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I'm very glad to hear about all the endorsements Barack is receiving from the various unions around the country. But after an interaction I had last night, I'm left to wonder ~ what does it mean in terms of actual votes?

I met a steelworker in a bar last night. He had gone there straight from work ~ still wearing suspenders with the local Steelworkers Union emblem printed on them.

He was sitting with another guy, drinking beers and chatting about nothing in particular. Occasionally, he'd say something loud enough about the Rays-Red Sox game, hoping to get a response from my wife and I. We'd give a quick, courteous answer, then go back to our conversation.

Then an Obama commercial came on, and he loudly slurred, "I'll tell 'ya this ~ I ain't votin' for that asshole."

Neither my wife nor I said a word. We just quietly sipped our beers and waited to hear what else he had to say. His buddy didn't say anything, either.

"And I ain't votin' for that other guy, either. He's too much of a dick."

At which point, my wife looked at him and asked, "So, who are you voting for?"

"I ain't votin'."

She smiled and said, "Well, if you're not voting for Obama, I'm happy to hear you're not voting at all."

His reason for not wanting to vote for Obama?

"He's too young."

I tried telling him that both Kennedy and Clinton were younger. He didn't believe me about Clinton, and I'm really not too sure it would have mattered if he did. But the mention of Kennedy seemed to light up his eyes. Granted, he was already pretty well lit up at that point, anyway, but it did make him think.

Here's the thing: When I heard, "he's too young", I thought, bullshit. It's the same reaction I have whenever I hear that someone hasn't made up their mind yet, or that they just don't know enough about Obama.

I mention this because when I hear about unions "endorsing" a candidate, I always assumed that the unions made sure that their members were duly informed about the candidate they backed.  

Now, it's possible that they do, and that this one particular guy just never bothered to read any of the literature that was put out for him. But I also thought that unions tried as hard as they could to ensure that their members would actually vote for their choice of candidate, too. I know times have changed, but I vividly remember growing up and hearing family members saying that they were voting for "X" because, "the union said to."

I realize that it's illegal and immoral for anyone in a position of power to force or willfully manipulate an employee to vote for a particular person. But I do know that the Steelworkers Union backed Obama, so I ask: How will that translate into votes? Is the endorsement by a Union powerful enough to overcome the individual concerns of the union's members? Or, it's latent racism? (if that's indeed what it was).

In hoping for an Obama landslide that will override any potential Republican "shenanigans", I wonder what we can actually count on when we see organizational endorsements. On the surface, it looks fantastic, but when you get a peek inside, it may not be what it appears to be.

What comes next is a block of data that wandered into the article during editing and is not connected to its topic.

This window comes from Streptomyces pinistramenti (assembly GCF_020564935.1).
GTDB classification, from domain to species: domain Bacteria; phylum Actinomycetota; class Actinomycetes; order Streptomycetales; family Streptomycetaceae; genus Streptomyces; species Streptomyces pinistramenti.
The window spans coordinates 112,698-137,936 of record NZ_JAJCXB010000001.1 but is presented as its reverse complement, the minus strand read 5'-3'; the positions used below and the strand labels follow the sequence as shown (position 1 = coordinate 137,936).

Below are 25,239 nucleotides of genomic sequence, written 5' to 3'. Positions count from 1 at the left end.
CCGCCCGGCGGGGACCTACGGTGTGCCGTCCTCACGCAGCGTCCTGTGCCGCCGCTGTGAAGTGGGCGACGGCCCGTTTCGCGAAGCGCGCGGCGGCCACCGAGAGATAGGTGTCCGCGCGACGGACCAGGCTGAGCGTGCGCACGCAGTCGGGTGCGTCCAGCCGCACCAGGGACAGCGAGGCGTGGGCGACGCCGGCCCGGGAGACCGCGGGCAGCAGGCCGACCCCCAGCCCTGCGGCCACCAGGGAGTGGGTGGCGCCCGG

Originally posted to Patrick Egan on Fri Oct 17, 2008 at 11:39 AM PDT.

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Comment Preferences

    •  What's It Worth? (1+ / 0-)
      Recommended by:
      pvlb

      I'm president of a 700+ member USW Local in Philadelphia.  I can unequivocally state that very few (almost zero) of my members will vote for Barack Obama (or anyone else) because "the union told me to."

      Some random union member is a racist?  Of course.  Unions have every problem that society has because we ARE society.  

      I can also tell you that every single one of my members has received dozens of fact sheets comparing and contrasting the two candidates positions on every issue important to working families.  This doesn't include the newsletter articles, the letters from the International officers, the one-on-one conversations in the work place, etc.  It also doesn't include the thirty minutes I spent last night at our monthly meeting explaining in painstaking detail the difference in the two candidates' healthcare plans.

      I can also tell you that dozens of my members have spent many Satuday mornings and afternoons out knocking on other union members doors to talk member-to-member about why Barack is the better choice.

      I can further tell you that there will be no single white male demographic with a higher percentage of votes for Barack than union members.

      We give them the information and trust them to make the right choice.

      What's it worth?  You decide.

      "Salvation for a race, nation or class must come from within. Freedom is never granted; it is won. Justice is never given; it is exacted." A. Phillip Randolph

      by Savage on Fri Oct 17, 2008 at 11:56:18 AM PDT

      [ Parent ]

  •  Put Simply (4+ / 0-)
    Recommended by:
    Savage, Shhs, pvlb, dawnt